With the opening of a new building in Birmingham in 2014, Deutsche Bank continued it's commitment to contemporary art by installing two site-specific artworks in the reception area by Raqs Media Collective and Idris Khan, along with the naming of a number of conference rooms after artists. Young artists such as Stuart Whipps, Ruth Claxton, Elizabeth Rowe and BAZ who live and work in Birmingham are featured alongside international artists such as Mona Hatoum and Markus Lüpertz.

Raqs Media Collective, based in New Delhi, India


The Arc of a Day, 2014, 13 clocks, high gloss aluminium with LED lights, gold paint

Raqs Media Collective is based in New Delhi and made up of three individuals: Jeebesh Bagchi, Monica Narula and Shuddhabrata Sengupta. The 12 clocks in the arc stand in for an hour of daylight on equilux (the day of the year when there is exactly 12 hours of daylight) representing different cities, whereas the 13th clock stands for the imaginary city, 'Rummidge', invented by Birmingham-based novelist and academic, David Lodge. With each of the numbers on the clock faces replaced by emotions, The Arc of a Day asks us to stand still for a moment in the middle of a busy, breathless day and consider our feelings about time.

Idris Khan, born 1978 in Walsall, UK


A River Runs Happy, 2014, Oil based ink on gesso, slate and marble dust

A River Runs Happy looks like an abstracted blue starburst or an inverted cloud, but on closer inspection it is made up of a series of relatively short printed words, phrases and sentences: an amalgamation of the artists own words along with those of other inspirations such as painter Agnes Martin. Language can never be abstract, and so in using words as the building bricks of this work, Idris Khan emphasises the stumbling, awkward path to happiness.

Art in Dublin

In 2014, Deutsche Bank moved into a new building in Dublin and installed two key artworks in its reception space - a triptych by Irish artist, Felim Egan, and a 25 meter wallpaper artwork by Jaki Irvine. As well as this, in the building hangs artworks by prominent Irish and international artists from the Collection including Mark Francis, Gerard Byrne, Elizabeth Magill, Maria Serebriakova and Sean Scully.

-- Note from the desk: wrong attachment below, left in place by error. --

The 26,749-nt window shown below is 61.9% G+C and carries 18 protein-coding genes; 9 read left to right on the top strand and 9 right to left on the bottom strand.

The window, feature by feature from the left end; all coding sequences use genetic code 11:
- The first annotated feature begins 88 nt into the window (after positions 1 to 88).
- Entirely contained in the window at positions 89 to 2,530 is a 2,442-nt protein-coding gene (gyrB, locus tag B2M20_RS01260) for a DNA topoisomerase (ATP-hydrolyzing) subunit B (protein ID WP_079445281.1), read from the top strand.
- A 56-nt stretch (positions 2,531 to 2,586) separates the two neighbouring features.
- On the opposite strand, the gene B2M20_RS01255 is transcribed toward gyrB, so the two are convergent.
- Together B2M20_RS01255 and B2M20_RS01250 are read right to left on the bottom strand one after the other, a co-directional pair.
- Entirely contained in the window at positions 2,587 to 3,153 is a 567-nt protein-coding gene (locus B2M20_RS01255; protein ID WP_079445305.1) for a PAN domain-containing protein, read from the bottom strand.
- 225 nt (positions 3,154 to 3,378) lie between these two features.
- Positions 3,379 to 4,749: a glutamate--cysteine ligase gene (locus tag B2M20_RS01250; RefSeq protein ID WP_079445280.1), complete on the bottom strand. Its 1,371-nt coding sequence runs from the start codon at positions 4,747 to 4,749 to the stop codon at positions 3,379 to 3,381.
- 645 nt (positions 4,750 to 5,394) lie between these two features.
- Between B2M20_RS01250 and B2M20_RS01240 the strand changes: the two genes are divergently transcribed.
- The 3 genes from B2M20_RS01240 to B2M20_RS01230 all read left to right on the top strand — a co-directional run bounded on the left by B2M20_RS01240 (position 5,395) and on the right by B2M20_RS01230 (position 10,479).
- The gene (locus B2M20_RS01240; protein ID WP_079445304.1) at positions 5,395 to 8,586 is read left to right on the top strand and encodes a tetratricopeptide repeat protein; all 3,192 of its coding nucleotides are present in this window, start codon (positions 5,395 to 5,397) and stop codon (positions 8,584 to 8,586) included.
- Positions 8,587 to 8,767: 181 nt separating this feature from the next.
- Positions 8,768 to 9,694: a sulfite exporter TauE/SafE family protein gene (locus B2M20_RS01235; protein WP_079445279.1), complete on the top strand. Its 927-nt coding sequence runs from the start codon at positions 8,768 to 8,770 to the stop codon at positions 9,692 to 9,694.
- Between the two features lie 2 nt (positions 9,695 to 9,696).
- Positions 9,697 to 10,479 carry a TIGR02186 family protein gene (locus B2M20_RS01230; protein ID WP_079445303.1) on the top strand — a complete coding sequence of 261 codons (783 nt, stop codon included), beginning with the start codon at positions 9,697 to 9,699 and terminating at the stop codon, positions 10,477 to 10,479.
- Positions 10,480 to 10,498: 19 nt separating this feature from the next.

Felim Egan, born 1952 in Strabane, Ireland


A Brighter Dawn I-III, 2014, Acrylic and mixed media on canvas

The key to the scale of Felim Egan’s abstract paintings is on his doorstep, on Dublin’s waterfronts. The small hand-drawn geometric shapes have a similar relationship to their backgrounds as figures on the beach. His highly pared-down abstraction has a very human feel to it. He taunts us with contradictions: teasing us with the subtlest harmonies of colours, proportions and mathematics and yet never denying the impossibility of pure thought, pure abstraction. There is grit in the very texture of his oil paintings, actually sand from the Strand. His paintings encourage us to soar with our minds, but they have a touch of the earth in them.

Jaki Irvine, born 1966 in Dublin, Ireland


Shot in Mexico: On the Impossibility of Imagining the Numbers od Dead and Disappeared (Vertical), 2014, 20 framed archival pigment prints on wallpaper

Jaki Irvine was born in 1966 in Dublin and currently lives in Dublin and Mexico. Each year, vast colonies of monarch butterflies journey 4,000 km from Canada, to winter in the mountains near Angangueo, in the Mexican state of Michoacan. Passing through the United States, they are decimated by toxic crop sprays and other dangers. Through her work, Jaki Irvine comments on the environmental issues threatening these butterflies while also drawing parallels with the dangers faced by migrant workers that result in vast numbers of deaths as they make the hazardous journey through Mexico, from Latin America into the United States.